60 Million Signatures For Peace
by Sebastien Petiot
MORE THAN 60 MILLION SIGNATURES FOR A CULTURE OF PEACE PRESENTED TO THE UNITED NATIONS
New York, 19 September - More than 60 million signatures in support of a culture of peace were symbolically delivered to the United Nations today by children and youth representing all regions of the world.
The signatures to the Manifesto 2000 for a Culture of Peace and Nonviolence were presented to the President of the UN General Assembly, Harri Holkeri, as part of the celebration of Millennium Peace Day.
Written by several Nobel Peace Prize laureates who met under UNESCO auspices in 1999, the Manifesto 2000 lays out six basic principles for achieving a culture of peace: respect all life; reject violence; share with others; listen to understand; preserve the planet; rediscover solidarity. These principles correspond closely to the six values adopted recently in the final Declaration at the Millennium Summit: equality, solidarity, tolerance, respect for nature and shared responsibility.
UNESCO launched a global grassroots campaign to garner signatures for The Manifesto as one of its key activities for the International year for the Culture of Peace, 2000.
- Today, I have received sixty million signatures collected from around the world in support of the UNESCO campaign for a culture of peace, President Holkeri said in receiving the signatures from young people from Brazil, Colombia, France, India, Japan and Sudan. - All those who signed the Manifesto 2000 have made a personal commitment to transmit peace, tolerance and sharing into their daily lives. I really believe that you know deep down in yourselves how important it is to grow up without the fear of war, Nane Annan, wife of the UN Secretary-General, told the gathering of 800 adults and school children who filled one of the United Nations largest conference rooms.
Referring to Article 1 of the Universal Declaration of Human Rights, Mrs. Annan said - All of you are born free and equal in dignity and rights, and we should act in that spirit of brotherhood and sisterhood.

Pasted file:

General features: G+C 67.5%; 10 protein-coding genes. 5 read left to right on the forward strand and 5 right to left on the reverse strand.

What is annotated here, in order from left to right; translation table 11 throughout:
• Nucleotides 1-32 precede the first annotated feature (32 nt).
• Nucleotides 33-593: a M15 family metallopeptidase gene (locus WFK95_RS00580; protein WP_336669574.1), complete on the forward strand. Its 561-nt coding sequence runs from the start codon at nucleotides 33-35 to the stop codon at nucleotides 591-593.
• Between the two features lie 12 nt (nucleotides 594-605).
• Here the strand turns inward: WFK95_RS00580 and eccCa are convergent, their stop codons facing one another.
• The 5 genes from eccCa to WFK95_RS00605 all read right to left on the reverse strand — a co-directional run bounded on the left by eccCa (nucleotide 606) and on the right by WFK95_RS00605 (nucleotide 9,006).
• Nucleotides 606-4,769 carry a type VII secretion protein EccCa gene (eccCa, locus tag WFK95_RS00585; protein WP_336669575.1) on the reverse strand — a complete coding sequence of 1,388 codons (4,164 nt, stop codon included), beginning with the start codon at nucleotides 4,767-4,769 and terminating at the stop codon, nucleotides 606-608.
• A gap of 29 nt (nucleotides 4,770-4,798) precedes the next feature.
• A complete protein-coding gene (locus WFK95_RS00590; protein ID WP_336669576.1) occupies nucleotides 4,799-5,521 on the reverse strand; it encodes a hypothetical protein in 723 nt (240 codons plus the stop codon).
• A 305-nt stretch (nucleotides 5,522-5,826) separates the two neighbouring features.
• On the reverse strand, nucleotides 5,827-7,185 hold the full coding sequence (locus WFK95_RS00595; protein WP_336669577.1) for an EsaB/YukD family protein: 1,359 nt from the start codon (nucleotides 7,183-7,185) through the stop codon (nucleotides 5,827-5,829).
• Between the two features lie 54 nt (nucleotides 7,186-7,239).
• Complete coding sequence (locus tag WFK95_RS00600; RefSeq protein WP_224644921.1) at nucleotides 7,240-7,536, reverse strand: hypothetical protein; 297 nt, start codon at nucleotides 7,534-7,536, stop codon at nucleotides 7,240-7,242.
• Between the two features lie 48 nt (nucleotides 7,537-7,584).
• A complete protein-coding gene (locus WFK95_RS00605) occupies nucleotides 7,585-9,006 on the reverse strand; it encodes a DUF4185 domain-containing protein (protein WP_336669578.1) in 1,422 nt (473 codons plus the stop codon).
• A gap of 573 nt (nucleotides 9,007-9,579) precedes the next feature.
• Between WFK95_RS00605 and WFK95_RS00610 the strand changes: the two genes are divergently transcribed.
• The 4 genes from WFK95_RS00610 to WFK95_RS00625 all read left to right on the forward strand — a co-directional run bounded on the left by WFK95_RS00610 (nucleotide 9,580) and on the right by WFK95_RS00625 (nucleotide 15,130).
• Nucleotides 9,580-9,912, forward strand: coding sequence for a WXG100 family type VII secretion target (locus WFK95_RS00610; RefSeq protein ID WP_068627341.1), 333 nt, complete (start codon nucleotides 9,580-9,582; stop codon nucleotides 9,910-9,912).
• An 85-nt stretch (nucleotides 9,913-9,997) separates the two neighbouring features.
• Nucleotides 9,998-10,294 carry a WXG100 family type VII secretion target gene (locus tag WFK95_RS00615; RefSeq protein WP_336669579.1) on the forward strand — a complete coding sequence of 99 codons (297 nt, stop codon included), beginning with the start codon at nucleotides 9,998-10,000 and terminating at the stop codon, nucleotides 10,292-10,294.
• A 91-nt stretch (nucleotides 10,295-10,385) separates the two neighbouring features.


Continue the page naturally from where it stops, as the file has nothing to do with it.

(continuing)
During the music-filled celebration, children displayed sections of the mile-long - peace cloth of many colors - unfurled a portion of the 1000 metre-long peace poem written by people from more than 100 countries, waved miniature flags of all 189 UN Members States and rang a peace bell made from recycled weapons.
The First Lady of Colombia, Nohra Puyana de Pastrana, spoke of the ongoing negotiations in her country between the government and the guerilla movements. - With the support of UNESCO, we ratify our commitment to the peace process, delivering to this honorable assembly the Manifesto 2000 in which twelve million eight hundred thousand Colombians express their strong will to respect and abide by the basic principles within the Human Rights Declaration, she said, adding that she is leading a new program, Haz Paz (Make Peace). - With it, we will promote new means based on dialogue, diffusion of values, respect of differences and tolerance to solve the conflict.
The governor of the Brazilian state of Rio de Janeiro, Antonio Garotinho, who has launched a peace education program that so far has reached 180,000 students and their parents, stated:- The great challenge to all peoples on the planet in the new millennium is to reconstruct the world, starting with men and women. This great challenge entails the global spreading of a culture of peace respecting differences of race, culture, religion and ideology. Only through true gestures of generosity, solidarity and commitment to life will we break the vicious cycle of violence.
than 13 million signatures to the Manifesto 2000 have been collected in Brazil, while 30 million have been gathered so far in India.
Non-violence is the weapon of the strong, not the weak, stated Betty Williams, who shared the 1976 Nobel Peace Prize with Mairead Corrigan Maguire for their work to end the conflict in Northern Ireland. If we are to live in a non-violent world, then you, our children, are going to show us how to do it.
Submitted at 8:12am 7th Oct, 2000
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